So after a bit of a haggle I walked away with the pen for £13 which was nice.
The Conway Stewart No476 also labeled 'The Universal Pen' is a mid range pen I believe from the mid-late thirties. The styling is pretty conservative owing more to the flat tops of the twenties with a bit of streamlining as an update. It is however pleasing to the eye. Another old fashioned feature is the washer clip with a ball end, a style of clip used perhaps as much as twenty years earlier on pens such as Parkers.
The stand out feature is the plastic. I don't know if it is celluloid or casein as Conway Stewart used both during this period. I have been told (by Deb - red52ripple - see next post) that the pattern that I thought was marbled slate-grey/blue is actually an unlisted pattern a sort of light blue/tan/black marble. Whatever it is called or made of it is a very pretty pattern. A poster is another thread likened the pattern to a piece of cloud flowing, you could also say that it resembles a fast flowing stream.
The pen is in excellent condition, no scratches on the plastic and no brassing as can be seen. I don't think that it can have seen much use. The pen is light in weight and 130mm long. The lightness of the plastic makes it comfortable to use posted.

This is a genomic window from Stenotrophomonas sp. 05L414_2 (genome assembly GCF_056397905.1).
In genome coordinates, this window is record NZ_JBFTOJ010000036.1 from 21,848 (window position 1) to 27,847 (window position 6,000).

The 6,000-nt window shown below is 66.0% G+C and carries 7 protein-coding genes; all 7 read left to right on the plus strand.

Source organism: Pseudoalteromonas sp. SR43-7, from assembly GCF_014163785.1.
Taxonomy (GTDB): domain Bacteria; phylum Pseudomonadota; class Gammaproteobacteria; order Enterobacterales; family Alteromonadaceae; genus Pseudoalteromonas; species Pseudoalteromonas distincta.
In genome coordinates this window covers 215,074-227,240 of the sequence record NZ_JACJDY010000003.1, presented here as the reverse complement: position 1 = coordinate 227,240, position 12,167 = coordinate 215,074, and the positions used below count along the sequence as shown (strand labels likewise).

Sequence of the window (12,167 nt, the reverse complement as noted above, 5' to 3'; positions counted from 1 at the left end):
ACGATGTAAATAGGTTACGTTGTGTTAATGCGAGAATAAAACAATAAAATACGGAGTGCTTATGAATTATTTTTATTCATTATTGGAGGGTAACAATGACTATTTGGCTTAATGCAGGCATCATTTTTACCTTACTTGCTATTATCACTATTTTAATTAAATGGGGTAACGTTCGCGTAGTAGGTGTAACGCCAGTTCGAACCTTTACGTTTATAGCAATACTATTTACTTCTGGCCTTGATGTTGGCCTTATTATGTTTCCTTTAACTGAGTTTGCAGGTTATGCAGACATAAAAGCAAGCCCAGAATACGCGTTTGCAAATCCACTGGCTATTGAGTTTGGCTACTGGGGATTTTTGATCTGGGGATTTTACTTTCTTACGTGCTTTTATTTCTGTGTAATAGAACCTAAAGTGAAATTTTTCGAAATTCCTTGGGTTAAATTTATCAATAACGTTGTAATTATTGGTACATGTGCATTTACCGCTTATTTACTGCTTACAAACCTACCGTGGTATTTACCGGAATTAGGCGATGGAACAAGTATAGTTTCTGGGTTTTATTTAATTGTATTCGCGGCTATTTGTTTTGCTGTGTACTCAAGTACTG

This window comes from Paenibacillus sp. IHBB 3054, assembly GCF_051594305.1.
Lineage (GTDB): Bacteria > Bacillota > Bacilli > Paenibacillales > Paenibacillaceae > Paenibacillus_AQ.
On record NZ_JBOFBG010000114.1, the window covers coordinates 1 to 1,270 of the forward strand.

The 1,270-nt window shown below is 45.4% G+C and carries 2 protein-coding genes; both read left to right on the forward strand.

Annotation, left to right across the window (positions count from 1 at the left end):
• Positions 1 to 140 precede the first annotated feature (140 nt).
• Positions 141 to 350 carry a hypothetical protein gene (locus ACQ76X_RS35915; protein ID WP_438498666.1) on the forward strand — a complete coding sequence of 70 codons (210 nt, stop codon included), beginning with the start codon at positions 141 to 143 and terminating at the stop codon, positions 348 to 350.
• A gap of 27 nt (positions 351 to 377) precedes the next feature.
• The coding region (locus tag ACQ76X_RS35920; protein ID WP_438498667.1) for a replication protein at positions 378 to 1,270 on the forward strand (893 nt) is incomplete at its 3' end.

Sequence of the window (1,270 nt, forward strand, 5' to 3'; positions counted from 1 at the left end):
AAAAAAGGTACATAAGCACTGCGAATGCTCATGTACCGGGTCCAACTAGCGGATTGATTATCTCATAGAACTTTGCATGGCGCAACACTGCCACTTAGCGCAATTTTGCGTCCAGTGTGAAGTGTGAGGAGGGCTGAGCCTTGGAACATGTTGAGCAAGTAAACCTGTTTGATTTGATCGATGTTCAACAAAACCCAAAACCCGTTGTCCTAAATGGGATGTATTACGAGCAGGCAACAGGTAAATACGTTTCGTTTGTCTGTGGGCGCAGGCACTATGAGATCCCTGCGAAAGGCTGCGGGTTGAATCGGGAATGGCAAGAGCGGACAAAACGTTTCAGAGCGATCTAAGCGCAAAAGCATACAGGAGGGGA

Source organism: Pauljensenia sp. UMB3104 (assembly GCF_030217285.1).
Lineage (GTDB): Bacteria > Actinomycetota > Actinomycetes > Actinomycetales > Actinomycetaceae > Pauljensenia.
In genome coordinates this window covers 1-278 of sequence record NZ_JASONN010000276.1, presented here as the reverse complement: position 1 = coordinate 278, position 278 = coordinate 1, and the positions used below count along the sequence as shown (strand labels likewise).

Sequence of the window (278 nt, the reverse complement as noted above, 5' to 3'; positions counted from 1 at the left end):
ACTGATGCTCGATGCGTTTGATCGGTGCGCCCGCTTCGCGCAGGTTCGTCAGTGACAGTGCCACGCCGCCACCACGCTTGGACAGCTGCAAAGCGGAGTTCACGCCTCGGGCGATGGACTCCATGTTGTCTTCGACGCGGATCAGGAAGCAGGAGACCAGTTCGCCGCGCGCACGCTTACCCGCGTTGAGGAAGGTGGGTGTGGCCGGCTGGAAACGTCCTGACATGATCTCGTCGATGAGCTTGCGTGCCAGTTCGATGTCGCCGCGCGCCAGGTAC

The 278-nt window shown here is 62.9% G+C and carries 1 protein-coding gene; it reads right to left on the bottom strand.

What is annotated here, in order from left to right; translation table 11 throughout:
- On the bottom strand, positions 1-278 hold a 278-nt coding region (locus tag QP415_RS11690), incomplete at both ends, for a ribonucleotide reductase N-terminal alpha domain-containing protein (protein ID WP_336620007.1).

The Conway Stewart no 476 is an uncomplicated pen. It has a lever fill with decent capacity and easy to service. The feed is of a basic design without lateral collector finning but it has a high delivery capacity. The nib is a No1 14ct gold nib which has a degree of flex, it is also a wet writer and a bit scratchy (as most vintage CS pens that I have tried seem to be).
So overall a lovely pen with a gorgeous plastic pattern and a so-so nib. The nib could be improved by someone more expert than my self I am sure so it isn't really an issue. I don't know what the market rate is for these pens or how common/uncommon the pattern is but for the £13 that I paid, the pen is a good deal.
An overall score of 7/10, higher with the nib sorted.
Edited by Malcy, 21 January 2012 - 17:06.